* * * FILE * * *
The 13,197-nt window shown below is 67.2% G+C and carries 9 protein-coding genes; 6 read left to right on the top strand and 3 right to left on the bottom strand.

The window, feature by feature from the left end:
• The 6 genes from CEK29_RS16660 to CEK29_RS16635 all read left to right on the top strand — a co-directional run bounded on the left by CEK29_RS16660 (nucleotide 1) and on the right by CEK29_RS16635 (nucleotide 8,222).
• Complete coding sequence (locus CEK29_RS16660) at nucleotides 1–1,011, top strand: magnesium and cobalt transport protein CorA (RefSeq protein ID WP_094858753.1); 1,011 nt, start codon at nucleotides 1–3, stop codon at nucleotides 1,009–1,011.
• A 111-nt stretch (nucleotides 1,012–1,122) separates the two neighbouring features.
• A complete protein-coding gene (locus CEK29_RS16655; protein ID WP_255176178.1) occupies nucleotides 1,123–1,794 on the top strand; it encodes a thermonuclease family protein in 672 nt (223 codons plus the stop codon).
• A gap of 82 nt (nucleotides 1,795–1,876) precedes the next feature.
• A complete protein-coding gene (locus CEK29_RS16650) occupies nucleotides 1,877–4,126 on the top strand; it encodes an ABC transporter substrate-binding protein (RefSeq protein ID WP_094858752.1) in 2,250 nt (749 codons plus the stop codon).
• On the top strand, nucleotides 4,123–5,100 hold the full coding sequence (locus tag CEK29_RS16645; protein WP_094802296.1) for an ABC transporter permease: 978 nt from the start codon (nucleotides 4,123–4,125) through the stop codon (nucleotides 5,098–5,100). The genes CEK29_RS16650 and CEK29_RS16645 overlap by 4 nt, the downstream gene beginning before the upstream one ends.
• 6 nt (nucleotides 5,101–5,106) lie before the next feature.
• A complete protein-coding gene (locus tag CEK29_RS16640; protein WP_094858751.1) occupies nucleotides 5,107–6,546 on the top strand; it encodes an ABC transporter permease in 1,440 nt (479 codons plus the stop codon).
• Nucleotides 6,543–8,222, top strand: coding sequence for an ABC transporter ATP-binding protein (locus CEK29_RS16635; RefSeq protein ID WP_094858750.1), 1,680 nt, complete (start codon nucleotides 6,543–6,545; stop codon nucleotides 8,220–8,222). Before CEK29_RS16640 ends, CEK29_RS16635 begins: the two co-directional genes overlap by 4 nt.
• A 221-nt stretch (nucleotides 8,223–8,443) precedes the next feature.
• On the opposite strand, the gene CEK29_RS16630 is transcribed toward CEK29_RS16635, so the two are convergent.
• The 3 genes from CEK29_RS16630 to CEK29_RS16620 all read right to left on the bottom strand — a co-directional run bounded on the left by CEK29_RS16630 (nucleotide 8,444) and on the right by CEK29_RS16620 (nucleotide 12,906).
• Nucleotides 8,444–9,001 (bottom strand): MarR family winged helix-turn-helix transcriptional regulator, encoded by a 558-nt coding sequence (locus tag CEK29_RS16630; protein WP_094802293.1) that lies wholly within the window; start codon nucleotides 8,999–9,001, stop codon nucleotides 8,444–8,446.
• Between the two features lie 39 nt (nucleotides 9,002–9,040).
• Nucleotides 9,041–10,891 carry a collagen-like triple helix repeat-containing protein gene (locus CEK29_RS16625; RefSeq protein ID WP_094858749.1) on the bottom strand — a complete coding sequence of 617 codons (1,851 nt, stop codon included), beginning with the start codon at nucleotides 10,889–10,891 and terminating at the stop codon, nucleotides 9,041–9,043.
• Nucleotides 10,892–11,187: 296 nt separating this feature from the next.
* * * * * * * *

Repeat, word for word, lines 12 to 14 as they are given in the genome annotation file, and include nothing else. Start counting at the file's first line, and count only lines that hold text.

• Nucleotides 6,543–8,222, top strand: coding sequence for an ABC transporter ATP-binding protein (locus CEK29_RS16635; RefSeq protein ID WP_094858750.1), 1,680 nt, complete (start codon nucleotides 6,543–6,545; stop codon nucleotides 8,220–8,222). Before CEK29_RS16640 ends, CEK29_RS16635 begins: the two co-directional genes overlap by 4 nt.
• A 221-nt stretch (nucleotides 8,223–8,443) precedes the next feature.
• On the opposite strand, the gene CEK29_RS16630 is transcribed toward CEK29_RS16635, so the two are convergent.